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  2. My goodness! You are phenomenal! Thank you so much for commenting so that I can come here and discover you! Your blog and your writing style are beautiful; you paint a vivid and warm picture with your narrative, Jill.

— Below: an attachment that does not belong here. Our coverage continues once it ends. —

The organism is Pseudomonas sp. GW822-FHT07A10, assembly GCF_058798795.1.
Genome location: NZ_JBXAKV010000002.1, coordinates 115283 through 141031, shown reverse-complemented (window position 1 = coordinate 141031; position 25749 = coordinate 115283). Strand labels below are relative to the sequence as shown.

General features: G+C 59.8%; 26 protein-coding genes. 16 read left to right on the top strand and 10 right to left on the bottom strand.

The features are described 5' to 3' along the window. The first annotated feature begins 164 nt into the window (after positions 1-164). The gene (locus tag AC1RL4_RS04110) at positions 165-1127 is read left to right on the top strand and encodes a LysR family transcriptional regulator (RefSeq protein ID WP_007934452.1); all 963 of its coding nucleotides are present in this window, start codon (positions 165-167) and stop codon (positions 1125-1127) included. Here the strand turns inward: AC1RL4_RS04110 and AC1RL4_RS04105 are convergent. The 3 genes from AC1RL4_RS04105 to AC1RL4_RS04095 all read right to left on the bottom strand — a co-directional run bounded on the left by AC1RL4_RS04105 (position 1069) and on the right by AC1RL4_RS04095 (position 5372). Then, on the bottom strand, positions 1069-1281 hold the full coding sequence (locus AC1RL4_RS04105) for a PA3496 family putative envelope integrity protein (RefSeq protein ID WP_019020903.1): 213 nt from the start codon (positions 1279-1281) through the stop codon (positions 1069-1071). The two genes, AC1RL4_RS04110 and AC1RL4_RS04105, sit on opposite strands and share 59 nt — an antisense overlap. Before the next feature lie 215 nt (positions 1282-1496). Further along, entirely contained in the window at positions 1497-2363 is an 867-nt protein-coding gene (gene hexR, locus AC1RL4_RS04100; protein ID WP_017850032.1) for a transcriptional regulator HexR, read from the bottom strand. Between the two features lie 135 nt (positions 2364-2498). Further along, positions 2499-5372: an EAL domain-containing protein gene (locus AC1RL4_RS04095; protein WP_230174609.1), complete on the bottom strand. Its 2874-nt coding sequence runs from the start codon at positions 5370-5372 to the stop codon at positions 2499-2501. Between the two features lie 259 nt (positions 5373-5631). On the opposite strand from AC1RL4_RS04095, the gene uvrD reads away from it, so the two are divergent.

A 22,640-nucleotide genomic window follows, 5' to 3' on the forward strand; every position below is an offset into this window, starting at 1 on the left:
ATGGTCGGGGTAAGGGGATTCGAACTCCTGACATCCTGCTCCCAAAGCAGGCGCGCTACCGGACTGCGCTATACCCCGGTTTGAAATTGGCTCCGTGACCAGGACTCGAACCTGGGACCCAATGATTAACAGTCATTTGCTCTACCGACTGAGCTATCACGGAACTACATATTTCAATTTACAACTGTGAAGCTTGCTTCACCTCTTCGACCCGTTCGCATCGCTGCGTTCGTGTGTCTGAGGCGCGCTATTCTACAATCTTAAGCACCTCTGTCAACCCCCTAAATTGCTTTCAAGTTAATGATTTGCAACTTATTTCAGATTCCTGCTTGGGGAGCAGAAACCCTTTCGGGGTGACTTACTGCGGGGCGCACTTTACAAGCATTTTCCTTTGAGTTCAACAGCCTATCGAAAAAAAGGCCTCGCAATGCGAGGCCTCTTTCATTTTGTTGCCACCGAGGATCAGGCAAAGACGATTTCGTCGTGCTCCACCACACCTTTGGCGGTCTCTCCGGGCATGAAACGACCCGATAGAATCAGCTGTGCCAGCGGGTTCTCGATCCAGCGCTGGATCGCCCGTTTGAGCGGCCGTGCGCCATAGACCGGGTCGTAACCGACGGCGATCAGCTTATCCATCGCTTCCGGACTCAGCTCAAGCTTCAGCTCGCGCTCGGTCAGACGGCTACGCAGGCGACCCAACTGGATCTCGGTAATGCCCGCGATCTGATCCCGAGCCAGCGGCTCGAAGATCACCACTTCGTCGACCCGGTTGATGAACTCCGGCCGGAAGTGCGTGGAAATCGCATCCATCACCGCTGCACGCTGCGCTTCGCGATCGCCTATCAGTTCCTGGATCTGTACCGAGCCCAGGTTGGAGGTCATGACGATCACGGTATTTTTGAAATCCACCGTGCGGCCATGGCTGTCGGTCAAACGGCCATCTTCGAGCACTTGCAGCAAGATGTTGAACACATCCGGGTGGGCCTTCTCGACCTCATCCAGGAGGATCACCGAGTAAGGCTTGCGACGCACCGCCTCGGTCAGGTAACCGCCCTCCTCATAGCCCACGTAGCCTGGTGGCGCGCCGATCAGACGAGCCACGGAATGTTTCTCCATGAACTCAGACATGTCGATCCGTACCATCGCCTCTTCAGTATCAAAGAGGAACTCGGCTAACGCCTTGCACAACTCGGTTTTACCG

Is it silly to say I'm happy you and people like you exist? I am a city girl through and through, but my family comes from a tiny Mediterranean mountain village; most of my family is still there, or in the surrounding area. My mom didn't have electricity until she was 12, no running water until she was 13. She can do everything from make her own feta to skin a lamb to build a shed; can sew fur pelts into a warm vest and lace into a wedding gown. You know what I can do? None of the above, and I'm utterly embarassed of that.